I hate sad endings. What I hate even more is the ending of a series. We are talking books here, so pay attention. Breaking Bad will have to wait. LOL.
There are a lot of reasons to be sad when the last word of the last page of the last chapter is read. The biggest reason is that you have spent months, if not years, making the story a part of your life. Every day you look forward to the next part of the action, looking forward to the resolution of the conflict or finding out if the two romantic interests finally have crossed the line. Then the wait comes for the next book in the series, sometimes waiting too long. But then you are the first in line and escape with your booty to a corner to move on with your adventure.
The story is only part of it. Without characters there is no story, and whether it is your favorite hero showing once again why he is the best man, or the arch villain who you want to see meet his just end, they become a part of your fantasy life. You connect with people online or in person who you barely know and they immediately become a part of your life and the fantasy life shared in separate quarters. Too often, when the series ends, so do many of these passers-by in life, once who were strangers, then friends with a common interest, and now gone to seek out other adventures in the literary world.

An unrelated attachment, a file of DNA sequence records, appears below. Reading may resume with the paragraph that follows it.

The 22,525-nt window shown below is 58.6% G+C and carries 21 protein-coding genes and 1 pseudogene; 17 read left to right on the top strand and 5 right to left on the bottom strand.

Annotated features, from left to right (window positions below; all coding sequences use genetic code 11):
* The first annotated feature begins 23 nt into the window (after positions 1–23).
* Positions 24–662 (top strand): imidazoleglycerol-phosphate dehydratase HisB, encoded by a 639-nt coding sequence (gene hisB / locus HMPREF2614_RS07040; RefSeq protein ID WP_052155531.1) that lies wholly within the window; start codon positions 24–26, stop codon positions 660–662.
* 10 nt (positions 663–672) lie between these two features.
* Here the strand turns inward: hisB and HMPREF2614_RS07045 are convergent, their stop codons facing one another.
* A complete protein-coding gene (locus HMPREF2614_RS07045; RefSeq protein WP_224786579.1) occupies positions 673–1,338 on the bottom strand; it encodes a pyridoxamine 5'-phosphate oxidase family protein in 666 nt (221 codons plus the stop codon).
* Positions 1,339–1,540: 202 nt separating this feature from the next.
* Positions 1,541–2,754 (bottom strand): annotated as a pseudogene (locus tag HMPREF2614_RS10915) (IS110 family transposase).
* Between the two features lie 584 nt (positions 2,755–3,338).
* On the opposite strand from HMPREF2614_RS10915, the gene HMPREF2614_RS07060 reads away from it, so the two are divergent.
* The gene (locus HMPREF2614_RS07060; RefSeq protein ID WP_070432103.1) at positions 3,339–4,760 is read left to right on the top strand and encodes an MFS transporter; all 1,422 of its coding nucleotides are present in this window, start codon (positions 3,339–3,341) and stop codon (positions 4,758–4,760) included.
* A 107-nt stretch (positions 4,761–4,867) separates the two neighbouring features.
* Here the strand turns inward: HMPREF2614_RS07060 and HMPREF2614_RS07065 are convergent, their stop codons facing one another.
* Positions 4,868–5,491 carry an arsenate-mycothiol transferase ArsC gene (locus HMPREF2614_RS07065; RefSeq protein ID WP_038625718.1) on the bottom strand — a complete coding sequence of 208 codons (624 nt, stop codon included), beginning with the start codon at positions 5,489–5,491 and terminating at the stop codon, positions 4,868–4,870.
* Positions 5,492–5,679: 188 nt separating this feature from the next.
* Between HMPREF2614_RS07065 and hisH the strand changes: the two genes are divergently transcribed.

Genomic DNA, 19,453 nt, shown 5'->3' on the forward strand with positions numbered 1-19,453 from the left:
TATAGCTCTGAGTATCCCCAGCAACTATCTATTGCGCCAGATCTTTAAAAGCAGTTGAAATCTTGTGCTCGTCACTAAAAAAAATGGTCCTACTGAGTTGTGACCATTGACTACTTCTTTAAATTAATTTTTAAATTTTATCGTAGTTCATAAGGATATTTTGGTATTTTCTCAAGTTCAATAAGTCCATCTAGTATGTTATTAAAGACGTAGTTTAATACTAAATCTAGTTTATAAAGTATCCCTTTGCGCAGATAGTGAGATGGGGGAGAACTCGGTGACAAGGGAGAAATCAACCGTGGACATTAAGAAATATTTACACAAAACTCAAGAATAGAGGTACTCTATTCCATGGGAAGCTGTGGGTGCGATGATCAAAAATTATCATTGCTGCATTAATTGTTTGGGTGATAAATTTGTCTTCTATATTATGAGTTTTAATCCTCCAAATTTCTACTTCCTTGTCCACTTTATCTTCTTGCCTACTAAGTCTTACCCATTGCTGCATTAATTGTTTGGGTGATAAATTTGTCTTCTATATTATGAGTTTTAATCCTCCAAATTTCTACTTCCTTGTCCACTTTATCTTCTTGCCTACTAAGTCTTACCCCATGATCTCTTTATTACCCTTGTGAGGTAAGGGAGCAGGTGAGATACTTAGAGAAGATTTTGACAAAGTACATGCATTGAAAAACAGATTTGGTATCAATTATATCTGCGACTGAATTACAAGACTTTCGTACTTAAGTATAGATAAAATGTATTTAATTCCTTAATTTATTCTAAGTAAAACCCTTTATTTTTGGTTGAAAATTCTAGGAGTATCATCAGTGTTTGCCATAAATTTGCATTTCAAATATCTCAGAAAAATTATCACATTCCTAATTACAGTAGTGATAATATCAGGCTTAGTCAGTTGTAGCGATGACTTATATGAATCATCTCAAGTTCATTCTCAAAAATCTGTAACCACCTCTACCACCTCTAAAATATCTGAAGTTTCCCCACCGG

More than a few people connect with the author, in the real world. Letters are written and if you are lucky you will get more than a simple acknowledgement. Yet the author, like your favorite character, becomes a hero. They are the reason for your adventure, and when the series ends so does your connection. Readers always try to get the great writers to keep writing, but few of these readers understand the energy and time spent to write superior books. One book is a challenge, but a series can be a lifetime of work. In the end, the author may be as exhausted as their readers, and maybe more satisfied
But here’s the thing. I am sharing my own experiences with the ending of a series. Other people will react differently. One friend I have was relieved that the series came to an end because while they enjoyed the reading, they felt the writing was repetitious, even cyclical. The ending allowed them to move on to another series. Another friend thought the same series should have ended three books ago because it was the perfect time to end it.
The problem I have with their opinions is that they are not writers. Many people try to write and either give up or simply are not good enough to keep readers coming back for more. That is what the end of a series should do – make you want more. Then again, I read all the time, so I probably understand the process better than others.
If you are wondering, the names of the series remain anonymous to protect the innocent – and to prevent any clue that might be considered a spoiler.